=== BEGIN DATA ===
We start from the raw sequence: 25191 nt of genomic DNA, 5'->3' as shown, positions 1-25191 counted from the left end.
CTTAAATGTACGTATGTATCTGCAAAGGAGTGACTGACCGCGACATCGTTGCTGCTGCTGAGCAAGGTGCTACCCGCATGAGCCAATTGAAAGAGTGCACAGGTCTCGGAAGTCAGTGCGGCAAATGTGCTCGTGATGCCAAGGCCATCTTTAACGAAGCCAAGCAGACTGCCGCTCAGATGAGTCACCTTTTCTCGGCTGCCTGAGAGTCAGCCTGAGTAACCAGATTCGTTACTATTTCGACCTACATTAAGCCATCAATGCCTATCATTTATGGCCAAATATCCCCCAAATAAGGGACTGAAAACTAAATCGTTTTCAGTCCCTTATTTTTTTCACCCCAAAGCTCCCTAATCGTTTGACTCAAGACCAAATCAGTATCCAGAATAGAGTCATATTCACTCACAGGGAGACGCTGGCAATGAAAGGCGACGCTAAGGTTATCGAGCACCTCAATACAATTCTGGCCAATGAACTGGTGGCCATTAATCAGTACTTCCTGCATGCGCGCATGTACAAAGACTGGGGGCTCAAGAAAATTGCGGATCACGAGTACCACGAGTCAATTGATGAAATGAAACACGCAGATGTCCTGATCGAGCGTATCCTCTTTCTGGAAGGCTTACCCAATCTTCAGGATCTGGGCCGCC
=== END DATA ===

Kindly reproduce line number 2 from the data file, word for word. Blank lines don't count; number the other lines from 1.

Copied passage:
CTTAAATGTACGTATGTATCTGCAAAGGAGTGACTGACCGCGACATCGTTGCTGCTGCTGAGCAAGGTGCTACCCGCATGAGCCAATTGAAAGAGTGCACAGGTCTCGGAAGTCAGTGCGGCAAATGTGCTCGTGATGCCAAGGCCATCTTTAACGAAGCCAAGCAGACTGCCGCTCAGATGAGTCACCTTTTCTCGGCTGCCTGAGAGTCAGCCTGAGTAACCAGATTCGTTACTATTTCGACCTACATTAAGCCATCAATGCCTATCATTTATGGCCAAATATCCCCCAAATAAGGGACTGAAAACTAAATCGTTTTCAGTCCCTTATTTTTTTCACCCCAAAGCTCCCTAATCGTTTGACTCAAGACCAAATCAGTATCCAGAATAGAGTCATATTCACTCACAGGGAGACGCTGGCAATGAAAGGCGACGCTAAGGTTATCGAGCACCTCAATACAATTCTGGCCAATGAACTGGTGGCCATTAATCAGTACTTCCTGCATGCGCGCATGTACAAAGACTGGGGGCTCAAGAAAATTGCGGATCACGAGTACCACGAGTCAATTGATGAAATGAAACACGCAGATGTCCTGATCGAGCGTATCCTCTTTCTGGAAGGCTTACCCAATCTTCAGGATCTGGGCCGCC